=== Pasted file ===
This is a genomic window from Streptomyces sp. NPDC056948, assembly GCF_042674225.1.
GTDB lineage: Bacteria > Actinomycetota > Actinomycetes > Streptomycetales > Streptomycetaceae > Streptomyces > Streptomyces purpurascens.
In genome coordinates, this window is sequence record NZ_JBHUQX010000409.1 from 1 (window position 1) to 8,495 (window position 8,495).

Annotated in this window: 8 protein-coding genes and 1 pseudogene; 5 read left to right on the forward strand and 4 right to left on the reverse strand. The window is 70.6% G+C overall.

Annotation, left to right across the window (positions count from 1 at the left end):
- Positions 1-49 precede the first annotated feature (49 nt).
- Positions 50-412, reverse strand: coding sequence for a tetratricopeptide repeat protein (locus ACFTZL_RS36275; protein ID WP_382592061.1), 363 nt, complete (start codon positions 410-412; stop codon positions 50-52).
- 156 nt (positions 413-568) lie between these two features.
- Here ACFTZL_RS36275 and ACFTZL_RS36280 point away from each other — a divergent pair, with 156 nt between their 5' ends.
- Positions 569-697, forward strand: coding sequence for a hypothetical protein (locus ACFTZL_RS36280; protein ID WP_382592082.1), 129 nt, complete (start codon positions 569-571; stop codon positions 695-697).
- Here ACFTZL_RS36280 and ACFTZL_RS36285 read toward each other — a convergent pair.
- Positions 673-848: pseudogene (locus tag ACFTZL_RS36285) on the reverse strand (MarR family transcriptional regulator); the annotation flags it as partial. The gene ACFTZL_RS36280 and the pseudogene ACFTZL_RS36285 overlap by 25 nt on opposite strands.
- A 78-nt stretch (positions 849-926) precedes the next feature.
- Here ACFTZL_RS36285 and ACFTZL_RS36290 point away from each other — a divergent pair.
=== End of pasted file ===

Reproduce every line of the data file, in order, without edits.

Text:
This is a genomic window from Streptomyces sp. NPDC056948, assembly GCF_042674225.1.
GTDB lineage: Bacteria > Actinomycetota > Actinomycetes > Streptomycetales > Streptomycetaceae > Streptomyces > Streptomyces purpurascens.
In genome coordinates, this window is sequence record NZ_JBHUQX010000409.1 from 1 (window position 1) to 8,495 (window position 8,495).

Annotated in this window: 8 protein-coding genes and 1 pseudogene; 5 read left to right on the forward strand and 4 right to left on the reverse strand. The window is 70.6% G+C overall.

Annotation, left to right across the window (positions count from 1 at the left end):
- Positions 1-49 precede the first annotated feature (49 nt).
- Positions 50-412, reverse strand: coding sequence for a tetratricopeptide repeat protein (locus ACFTZL_RS36275; protein ID WP_382592061.1), 363 nt, complete (start codon positions 410-412; stop codon positions 50-52).
- 156 nt (positions 413-568) lie between these two features.
- Here ACFTZL_RS36275 and ACFTZL_RS36280 point away from each other — a divergent pair, with 156 nt between their 5' ends.
- Positions 569-697, forward strand: coding sequence for a hypothetical protein (locus ACFTZL_RS36280; protein ID WP_382592082.1), 129 nt, complete (start codon positions 569-571; stop codon positions 695-697).
- Here ACFTZL_RS36280 and ACFTZL_RS36285 read toward each other — a convergent pair.
- Positions 673-848: pseudogene (locus tag ACFTZL_RS36285) on the reverse strand (MarR family transcriptional regulator); the annotation flags it as partial. The gene ACFTZL_RS36280 and the pseudogene ACFTZL_RS36285 overlap by 25 nt on opposite strands.
- A 78-nt stretch (positions 849-926) precedes the next feature.
- Here ACFTZL_RS36285 and ACFTZL_RS36290 point away from each other — a divergent pair.